Home Estate Planning European inflation edges down to 2.8 per cent as ECB rate cut speculation mounts

European inflation edges down to 2.8 per cent as ECB rate cut speculation mounts

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Euro area inflation fell to 2.8 per cent in January, down from 2.9 per cent in December, as markets speculate when the European Central Bank will begin to cut interest rates

The data came after a sharp uptick for the continent in December, when inflation rose from 2.4 per cent from November to 2.9 per cent due to a phasing out of German energy subsidies.

Last week, the ECB voted to keep interest rates at their highest level in 22 years, stating that it would “ensure that its policy rates will be set at sufficiently restrictive levels for as long as necessary”.

It is expected that the central bank will begin cutting rates in the spring, but ECB president Christine Lagarde said rate cuts were not on the table yet at a press conference following the decision.

Today’s data revealed that in January, food, alcohol and tobacco inflation remained the driving force of higher prices on the continent, with prices rising 5.7 per cent over the last year, down from 6.1 per cent in December.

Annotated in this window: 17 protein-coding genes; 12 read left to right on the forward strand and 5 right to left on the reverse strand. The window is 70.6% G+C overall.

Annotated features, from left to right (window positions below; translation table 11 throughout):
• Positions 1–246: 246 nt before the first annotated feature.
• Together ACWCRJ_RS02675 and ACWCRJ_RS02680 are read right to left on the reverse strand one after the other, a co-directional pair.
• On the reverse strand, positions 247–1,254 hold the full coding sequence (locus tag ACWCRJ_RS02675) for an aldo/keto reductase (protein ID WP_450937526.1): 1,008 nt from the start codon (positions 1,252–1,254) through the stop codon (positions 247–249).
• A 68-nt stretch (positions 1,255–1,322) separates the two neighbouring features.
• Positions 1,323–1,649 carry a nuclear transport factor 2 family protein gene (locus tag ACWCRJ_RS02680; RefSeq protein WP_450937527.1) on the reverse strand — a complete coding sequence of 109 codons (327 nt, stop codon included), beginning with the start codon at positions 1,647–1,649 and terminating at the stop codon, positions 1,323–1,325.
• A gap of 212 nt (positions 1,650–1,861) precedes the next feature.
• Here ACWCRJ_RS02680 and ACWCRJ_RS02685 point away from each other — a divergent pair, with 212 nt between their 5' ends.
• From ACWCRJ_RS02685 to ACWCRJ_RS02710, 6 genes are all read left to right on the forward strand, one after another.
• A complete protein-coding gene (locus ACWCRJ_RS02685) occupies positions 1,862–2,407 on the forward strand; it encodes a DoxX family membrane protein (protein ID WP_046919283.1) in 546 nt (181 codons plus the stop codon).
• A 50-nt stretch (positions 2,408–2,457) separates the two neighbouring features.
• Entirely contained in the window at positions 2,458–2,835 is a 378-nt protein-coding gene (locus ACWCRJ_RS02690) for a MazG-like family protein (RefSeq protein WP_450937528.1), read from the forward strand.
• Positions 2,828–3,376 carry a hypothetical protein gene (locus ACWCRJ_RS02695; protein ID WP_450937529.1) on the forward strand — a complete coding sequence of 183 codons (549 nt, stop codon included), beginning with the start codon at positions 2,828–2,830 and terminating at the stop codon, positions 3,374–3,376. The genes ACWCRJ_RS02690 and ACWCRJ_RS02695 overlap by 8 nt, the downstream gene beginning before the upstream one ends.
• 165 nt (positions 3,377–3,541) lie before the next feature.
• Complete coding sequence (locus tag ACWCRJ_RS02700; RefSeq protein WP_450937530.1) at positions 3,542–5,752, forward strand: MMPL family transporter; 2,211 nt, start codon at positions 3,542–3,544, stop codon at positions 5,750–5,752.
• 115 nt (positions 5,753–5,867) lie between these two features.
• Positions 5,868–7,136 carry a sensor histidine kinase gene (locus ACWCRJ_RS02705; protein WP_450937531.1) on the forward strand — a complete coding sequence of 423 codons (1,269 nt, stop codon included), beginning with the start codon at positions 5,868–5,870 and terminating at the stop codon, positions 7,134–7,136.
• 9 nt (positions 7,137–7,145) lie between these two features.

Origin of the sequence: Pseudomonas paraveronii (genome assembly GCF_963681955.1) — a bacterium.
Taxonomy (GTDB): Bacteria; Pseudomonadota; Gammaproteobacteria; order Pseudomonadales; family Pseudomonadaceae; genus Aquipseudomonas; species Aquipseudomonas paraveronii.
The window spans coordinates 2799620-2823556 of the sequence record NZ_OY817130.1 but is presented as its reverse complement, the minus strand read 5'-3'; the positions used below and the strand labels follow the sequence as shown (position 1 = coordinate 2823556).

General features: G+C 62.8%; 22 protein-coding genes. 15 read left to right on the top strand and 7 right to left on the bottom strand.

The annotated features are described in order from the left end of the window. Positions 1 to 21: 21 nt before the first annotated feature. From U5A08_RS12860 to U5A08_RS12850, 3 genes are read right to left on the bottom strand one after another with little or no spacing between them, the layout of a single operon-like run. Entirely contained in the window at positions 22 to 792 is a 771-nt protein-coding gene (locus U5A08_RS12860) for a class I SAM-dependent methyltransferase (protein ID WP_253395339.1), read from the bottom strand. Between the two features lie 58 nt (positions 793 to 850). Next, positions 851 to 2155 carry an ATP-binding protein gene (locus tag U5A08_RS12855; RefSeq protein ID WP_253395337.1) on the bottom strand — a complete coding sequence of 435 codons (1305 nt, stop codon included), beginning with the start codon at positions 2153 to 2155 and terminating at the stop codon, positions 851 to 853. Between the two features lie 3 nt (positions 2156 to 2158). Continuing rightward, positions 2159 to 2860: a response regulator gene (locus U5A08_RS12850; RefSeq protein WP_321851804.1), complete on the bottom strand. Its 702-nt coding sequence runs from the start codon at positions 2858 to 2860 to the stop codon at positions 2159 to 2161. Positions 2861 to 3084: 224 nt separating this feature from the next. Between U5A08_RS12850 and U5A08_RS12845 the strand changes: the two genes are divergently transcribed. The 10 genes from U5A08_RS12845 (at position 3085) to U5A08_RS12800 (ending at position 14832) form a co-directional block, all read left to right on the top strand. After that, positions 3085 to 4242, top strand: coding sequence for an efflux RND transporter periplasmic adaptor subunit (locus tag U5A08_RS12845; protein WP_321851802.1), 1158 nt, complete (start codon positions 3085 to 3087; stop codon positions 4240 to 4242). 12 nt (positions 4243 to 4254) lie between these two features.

This was followed by services, which saw the rate of price increases unchanged from December at four per cent, non-energy industrial goods at two per cent, and energy at -6.3 per cent.

Core inflation, which excludes volatile food and energy prices, eased for the sixth straight month to 3.3 per cent, its lowest level since March 2022.

Across the continent, annual inflation rates were highest in Estonia (five per cent) and Croatia (4.8 per cent), while Finland (0.7 per cent) and Italy (0.9 per cent) took up the rear.

Michael Field, European market strategist at Morningstar, said the figures were “a welcome downward move”, especially the fall from the “usually stickier” core inflation.

He added: “Record high interest rates in the eurozone have had the desired effect, driving inflation down in 12 of the last 13 months, so today’s fall should come as no real surprise.

“Granted, we are still not at the ECB’s targeted two per cent level of inflation, but with the momentum we have witnessed over the last year, that goal is well within sight.”

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